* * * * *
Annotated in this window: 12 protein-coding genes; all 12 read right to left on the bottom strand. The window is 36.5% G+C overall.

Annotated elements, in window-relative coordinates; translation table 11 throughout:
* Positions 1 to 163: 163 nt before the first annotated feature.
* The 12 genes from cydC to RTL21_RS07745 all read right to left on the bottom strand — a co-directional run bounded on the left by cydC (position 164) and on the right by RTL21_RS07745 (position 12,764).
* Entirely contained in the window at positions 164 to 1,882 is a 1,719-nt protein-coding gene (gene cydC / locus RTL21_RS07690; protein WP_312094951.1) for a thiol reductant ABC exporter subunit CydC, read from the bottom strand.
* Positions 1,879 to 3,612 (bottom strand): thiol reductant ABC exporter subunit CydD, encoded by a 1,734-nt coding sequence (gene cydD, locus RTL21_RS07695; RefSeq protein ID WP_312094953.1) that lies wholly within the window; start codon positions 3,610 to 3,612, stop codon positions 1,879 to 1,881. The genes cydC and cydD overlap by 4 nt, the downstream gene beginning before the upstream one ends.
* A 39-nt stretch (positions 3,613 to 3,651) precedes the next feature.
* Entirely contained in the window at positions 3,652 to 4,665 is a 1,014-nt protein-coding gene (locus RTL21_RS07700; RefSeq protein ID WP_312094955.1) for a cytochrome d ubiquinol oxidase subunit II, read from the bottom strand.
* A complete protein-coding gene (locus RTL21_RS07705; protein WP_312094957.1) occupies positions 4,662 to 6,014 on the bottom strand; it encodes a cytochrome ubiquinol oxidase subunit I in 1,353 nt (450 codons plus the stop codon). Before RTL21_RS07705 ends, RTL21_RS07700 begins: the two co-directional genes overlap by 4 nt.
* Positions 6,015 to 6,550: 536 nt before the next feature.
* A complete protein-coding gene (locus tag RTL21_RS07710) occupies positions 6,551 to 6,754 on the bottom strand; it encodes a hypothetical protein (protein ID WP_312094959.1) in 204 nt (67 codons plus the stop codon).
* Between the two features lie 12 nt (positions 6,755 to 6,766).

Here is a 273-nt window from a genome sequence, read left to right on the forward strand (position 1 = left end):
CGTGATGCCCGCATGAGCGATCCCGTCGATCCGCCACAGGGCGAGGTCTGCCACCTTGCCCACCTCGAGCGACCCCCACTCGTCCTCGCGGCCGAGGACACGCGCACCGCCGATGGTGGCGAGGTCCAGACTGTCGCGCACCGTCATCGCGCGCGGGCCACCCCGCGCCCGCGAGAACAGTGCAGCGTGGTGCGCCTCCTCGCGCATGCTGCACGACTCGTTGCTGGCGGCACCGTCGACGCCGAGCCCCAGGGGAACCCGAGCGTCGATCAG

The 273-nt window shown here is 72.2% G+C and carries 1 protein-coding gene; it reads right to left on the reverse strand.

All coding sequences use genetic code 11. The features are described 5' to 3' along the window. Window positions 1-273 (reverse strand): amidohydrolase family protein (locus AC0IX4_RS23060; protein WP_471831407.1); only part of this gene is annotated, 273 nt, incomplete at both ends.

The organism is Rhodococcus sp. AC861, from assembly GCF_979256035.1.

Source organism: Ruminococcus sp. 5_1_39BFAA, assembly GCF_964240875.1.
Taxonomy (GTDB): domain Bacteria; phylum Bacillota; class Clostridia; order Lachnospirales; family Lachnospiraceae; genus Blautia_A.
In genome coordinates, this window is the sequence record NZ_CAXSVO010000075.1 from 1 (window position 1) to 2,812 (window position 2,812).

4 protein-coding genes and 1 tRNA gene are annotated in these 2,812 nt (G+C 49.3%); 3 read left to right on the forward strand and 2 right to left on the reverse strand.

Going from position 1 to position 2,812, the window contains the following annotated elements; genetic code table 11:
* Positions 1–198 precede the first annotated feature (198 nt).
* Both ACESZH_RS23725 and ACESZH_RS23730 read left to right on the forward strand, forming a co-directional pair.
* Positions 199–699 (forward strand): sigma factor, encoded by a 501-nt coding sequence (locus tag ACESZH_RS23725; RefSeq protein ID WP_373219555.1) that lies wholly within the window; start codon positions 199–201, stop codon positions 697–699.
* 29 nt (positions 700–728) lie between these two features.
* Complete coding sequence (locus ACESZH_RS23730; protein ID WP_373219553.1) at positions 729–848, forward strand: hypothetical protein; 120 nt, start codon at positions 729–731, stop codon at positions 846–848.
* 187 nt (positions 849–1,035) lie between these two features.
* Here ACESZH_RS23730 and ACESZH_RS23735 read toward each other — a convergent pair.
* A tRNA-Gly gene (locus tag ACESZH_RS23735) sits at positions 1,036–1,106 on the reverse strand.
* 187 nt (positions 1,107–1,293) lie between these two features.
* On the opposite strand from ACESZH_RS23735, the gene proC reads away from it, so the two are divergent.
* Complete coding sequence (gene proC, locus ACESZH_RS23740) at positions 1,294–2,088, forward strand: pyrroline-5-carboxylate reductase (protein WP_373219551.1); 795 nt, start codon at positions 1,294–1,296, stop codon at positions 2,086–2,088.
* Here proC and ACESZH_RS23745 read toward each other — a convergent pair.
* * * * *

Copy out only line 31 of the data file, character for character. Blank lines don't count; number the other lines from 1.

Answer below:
* 187 nt (positions 1,107–1,293) lie between these two features.